How are you?

If you are like most people, myself included, you will say ‘fine’ and then carry on not thinking too much about the question. It is a social greeting, no big deal… right?

But what if we could create space each day to reflect:

  • What we enjoyed doing

  • What went well/not so well, and

  • If we had time to work on those goals/ideas that matter to us.

What if you could become more aware of the ‘why’ you are doing certain activities and not others each day? Instead of responding on auto-pilot to ‘get through the day’.

What do you think you would do differently, if anything?

Most recently, I read a book titled The Source by Tara Swart, describing neuroplasticity in the brain and how the brain can rewire itself if you override certain patterns of behaviour with new behaviors.

It is quite fascinating!

And I think it connects to this blog of aging well, as it is never too late to change my automatic pilot and integrate positive wellness habits into my neural networks.

Using Neuroplasticity to Change Your Habits

In the last 10 years researchers discovered new insights into the neuroplasticity of the brain and this research has debunked the old theory that your brain is set in stone by the time you are 25.

The old adage of, it is never too late to change, is true!

BBC produced a short clip on neuroplasticity here, if you would care to watch: (It is about 6 minutes)

Every thought you think and feeling you feel, strengthens the circuitry in your brain known as your neural pathways.  Neural pathways are the basis of your habits of thinking, feeling, and acting. They are what you believe to be true and why you do what you do.[1]

For example, if you consciously focus on exercising four times a week by reviewing your goals daily, talking to others for support, visualizing your success, getting to bed early, and meeting with a fitness trainer weekly, you rewire your new habit of exercise.[2]

However, if you don’t consciously direct your mind’s attention onto your exercise goal, you will find your strongest existing patterns of, for example, sleeping-in or de-stressing by sitting in front of a screen, will run on autopilot. Existing and often undesired automatic habits drive your brain, body, and behavior. Nevertheless, over time and under the right conditions, you can change old habits.[3]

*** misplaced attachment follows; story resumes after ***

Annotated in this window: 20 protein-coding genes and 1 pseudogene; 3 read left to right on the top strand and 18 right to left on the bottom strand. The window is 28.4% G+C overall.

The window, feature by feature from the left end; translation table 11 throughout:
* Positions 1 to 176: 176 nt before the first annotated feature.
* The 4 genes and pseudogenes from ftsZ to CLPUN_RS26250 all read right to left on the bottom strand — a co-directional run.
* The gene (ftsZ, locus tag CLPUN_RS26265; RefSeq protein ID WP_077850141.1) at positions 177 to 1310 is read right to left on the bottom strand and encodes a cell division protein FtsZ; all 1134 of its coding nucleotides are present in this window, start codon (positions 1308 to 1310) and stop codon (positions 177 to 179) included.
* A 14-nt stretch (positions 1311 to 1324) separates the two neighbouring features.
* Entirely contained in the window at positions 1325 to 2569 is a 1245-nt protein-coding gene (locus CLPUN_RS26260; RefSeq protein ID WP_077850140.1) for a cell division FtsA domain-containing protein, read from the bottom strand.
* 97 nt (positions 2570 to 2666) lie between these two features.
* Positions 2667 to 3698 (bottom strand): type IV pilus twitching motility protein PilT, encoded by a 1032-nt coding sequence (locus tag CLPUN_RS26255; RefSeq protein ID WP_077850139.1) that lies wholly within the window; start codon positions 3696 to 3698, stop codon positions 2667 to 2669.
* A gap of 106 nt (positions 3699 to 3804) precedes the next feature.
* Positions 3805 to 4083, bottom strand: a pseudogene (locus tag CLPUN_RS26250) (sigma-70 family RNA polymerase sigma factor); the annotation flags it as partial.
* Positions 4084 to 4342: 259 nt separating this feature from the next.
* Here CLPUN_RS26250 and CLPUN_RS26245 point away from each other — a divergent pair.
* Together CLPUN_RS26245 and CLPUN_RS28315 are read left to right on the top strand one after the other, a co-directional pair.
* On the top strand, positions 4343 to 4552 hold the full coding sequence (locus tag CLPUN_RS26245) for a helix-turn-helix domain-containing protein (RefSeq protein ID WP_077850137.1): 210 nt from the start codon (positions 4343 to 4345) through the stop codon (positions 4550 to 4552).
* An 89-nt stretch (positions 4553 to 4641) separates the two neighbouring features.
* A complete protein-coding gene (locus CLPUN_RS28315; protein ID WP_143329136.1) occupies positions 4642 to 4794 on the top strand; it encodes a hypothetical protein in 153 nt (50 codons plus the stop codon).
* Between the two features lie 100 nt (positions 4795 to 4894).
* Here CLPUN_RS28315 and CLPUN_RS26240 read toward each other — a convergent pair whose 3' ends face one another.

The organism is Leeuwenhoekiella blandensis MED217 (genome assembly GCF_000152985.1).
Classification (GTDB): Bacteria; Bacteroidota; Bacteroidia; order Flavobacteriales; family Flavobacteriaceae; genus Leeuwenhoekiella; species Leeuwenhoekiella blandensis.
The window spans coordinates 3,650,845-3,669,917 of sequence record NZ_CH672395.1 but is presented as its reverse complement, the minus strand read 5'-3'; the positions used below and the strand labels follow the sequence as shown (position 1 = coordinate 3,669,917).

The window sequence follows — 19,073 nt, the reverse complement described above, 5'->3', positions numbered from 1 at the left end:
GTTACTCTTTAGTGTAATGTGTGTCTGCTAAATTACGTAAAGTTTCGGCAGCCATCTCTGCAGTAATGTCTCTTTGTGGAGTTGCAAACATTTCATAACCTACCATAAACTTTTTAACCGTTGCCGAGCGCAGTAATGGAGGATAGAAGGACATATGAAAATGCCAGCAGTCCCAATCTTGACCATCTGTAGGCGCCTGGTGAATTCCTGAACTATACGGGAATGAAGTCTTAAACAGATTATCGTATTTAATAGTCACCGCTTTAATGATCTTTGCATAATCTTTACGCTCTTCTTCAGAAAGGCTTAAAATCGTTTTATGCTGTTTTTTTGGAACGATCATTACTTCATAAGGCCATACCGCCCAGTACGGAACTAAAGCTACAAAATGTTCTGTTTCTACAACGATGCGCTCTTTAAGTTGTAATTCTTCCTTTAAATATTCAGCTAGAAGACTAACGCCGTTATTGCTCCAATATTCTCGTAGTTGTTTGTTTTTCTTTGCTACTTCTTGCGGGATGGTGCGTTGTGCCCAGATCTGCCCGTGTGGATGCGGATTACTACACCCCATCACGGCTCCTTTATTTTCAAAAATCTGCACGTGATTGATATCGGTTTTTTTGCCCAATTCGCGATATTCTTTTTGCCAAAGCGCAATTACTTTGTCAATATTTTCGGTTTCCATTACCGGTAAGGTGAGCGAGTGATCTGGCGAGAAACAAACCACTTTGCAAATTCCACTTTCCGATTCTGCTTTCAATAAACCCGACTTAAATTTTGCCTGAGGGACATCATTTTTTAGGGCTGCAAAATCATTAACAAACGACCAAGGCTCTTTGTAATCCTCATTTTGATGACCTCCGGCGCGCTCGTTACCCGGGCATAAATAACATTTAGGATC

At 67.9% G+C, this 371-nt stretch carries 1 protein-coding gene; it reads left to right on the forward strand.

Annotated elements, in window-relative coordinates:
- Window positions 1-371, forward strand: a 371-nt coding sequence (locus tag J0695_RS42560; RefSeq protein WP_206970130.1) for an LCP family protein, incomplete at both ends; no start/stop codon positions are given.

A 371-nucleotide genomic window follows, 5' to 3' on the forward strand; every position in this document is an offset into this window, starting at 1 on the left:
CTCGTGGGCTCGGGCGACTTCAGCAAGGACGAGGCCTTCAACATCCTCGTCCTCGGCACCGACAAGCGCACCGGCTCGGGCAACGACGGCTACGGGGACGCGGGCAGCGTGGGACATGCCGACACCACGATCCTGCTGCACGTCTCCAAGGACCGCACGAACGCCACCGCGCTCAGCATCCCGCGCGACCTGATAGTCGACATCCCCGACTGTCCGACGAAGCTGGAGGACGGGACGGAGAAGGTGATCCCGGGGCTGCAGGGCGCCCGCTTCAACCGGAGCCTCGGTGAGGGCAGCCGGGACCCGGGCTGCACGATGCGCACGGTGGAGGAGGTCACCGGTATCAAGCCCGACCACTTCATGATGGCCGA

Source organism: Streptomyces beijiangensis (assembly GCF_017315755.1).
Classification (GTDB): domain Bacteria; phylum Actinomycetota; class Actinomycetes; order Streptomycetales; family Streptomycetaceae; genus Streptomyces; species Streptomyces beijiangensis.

Stress Disrupts New Behaviours You Are Trying to Achieve

Stress is a major saboteur of healthy neural plasticity. In its true-to-form plastic nature, the brain changes into what it’s most influenced by. The repetition and emotional intensity of the stress response easily overrides feeble attempts at positivity and the changes you are trying to implement.[4]

For example, in the past year, I have been trying to eat healthy, drink less alcohol and exercise more. But let’s say, I have stressful day, in that the client does not like the feedback I have given and I have an argument with one of my sisters. My first impulse is to have a drink to calm my anxiety. The stress response dissolves my resolution and energy to keep to my plan of healthy living.

In this instance, I need to find an alternative solution to reduce my anxiety and rewire my default position. And by catching myself each time in a stress reaction is first being aware and then doing something different that also makes me feel good. This reduces the strength of the existing neural pathway.

And the viola … I am starting to rewire the brain.

It could be a walk, phoning a friend, reading inspirational information, etc. But it really needs to be something you enjoy.

TIPS on Rewiring Your Brain[5]

1. Positive Emotion

A thought without intense emotion and feeling has no meaning, no value, and no real power to effectively engage your neural pathways. Intensity of emotion and feeling is required to take an experience and make it a solidified habit. The more emotion you engage, the more neurons you activate to form well-worn pathways. Emotions and feelings act as the glue that binds you to experiences.